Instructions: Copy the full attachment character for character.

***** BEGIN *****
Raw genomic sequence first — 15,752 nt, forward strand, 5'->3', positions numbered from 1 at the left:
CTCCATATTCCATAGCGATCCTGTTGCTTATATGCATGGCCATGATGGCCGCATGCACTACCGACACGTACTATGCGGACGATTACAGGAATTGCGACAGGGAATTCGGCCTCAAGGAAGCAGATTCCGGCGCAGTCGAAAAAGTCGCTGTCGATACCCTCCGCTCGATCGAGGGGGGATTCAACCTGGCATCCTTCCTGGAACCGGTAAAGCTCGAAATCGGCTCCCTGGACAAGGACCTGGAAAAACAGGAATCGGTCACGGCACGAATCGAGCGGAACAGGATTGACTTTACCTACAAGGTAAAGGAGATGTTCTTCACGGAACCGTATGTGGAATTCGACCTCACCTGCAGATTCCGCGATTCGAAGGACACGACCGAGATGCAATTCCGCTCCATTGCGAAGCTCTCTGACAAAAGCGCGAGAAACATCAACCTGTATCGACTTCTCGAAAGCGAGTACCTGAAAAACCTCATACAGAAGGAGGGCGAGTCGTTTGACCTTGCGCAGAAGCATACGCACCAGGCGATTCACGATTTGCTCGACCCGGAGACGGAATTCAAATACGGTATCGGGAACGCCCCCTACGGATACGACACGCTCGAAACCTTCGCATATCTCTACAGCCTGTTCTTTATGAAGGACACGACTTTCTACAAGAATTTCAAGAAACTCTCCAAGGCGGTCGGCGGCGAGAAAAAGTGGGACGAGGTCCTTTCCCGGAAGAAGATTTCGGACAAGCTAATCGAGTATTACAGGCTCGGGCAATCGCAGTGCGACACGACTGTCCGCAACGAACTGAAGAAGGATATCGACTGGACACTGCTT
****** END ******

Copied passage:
Raw genomic sequence first — 15,752 nt, forward strand, 5'->3', positions numbered from 1 at the left:
CTCCATATTCCATAGCGATCCTGTTGCTTATATGCATGGCCATGATGGCCGCATGCACTACCGACACGTACTATGCGGACGATTACAGGAATTGCGACAGGGAATTCGGCCTCAAGGAAGCAGATTCCGGCGCAGTCGAAAAAGTCGCTGTCGATACCCTCCGCTCGATCGAGGGGGGATTCAACCTGGCATCCTTCCTGGAACCGGTAAAGCTCGAAATCGGCTCCCTGGACAAGGACCTGGAAAAACAGGAATCGGTCACGGCACGAATCGAGCGGAACAGGATTGACTTTACCTACAAGGTAAAGGAGATGTTCTTCACGGAACCGTATGTGGAATTCGACCTCACCTGCAGATTCCGCGATTCGAAGGACACGACCGAGATGCAATTCCGCTCCATTGCGAAGCTCTCTGACAAAAGCGCGAGAAACATCAACCTGTATCGACTTCTCGAAAGCGAGTACCTGAAAAACCTCATACAGAAGGAGGGCGAGTCGTTTGACCTTGCGCAGAAGCATACGCACCAGGCGATTCACGATTTGCTCGACCCGGAGACGGAATTCAAATACGGTATCGGGAACGCCCCCTACGGATACGACACGCTCGAAACCTTCGCATATCTCTACAGCCTGTTCTTTATGAAGGACACGACTTTCTACAAGAATTTCAAGAAACTCTCCAAGGCGGTCGGCGGCGAGAAAAAGTGGGACGAGGTCCTTTCCCGGAAGAAGATTTCGGACAAGCTAATCGAGTATTACAGGCTCGGGCAATCGCAGTGCGACACGACTGTCCGCAACGAACTGAAGAAGGATATCGACTGGACACTGCTT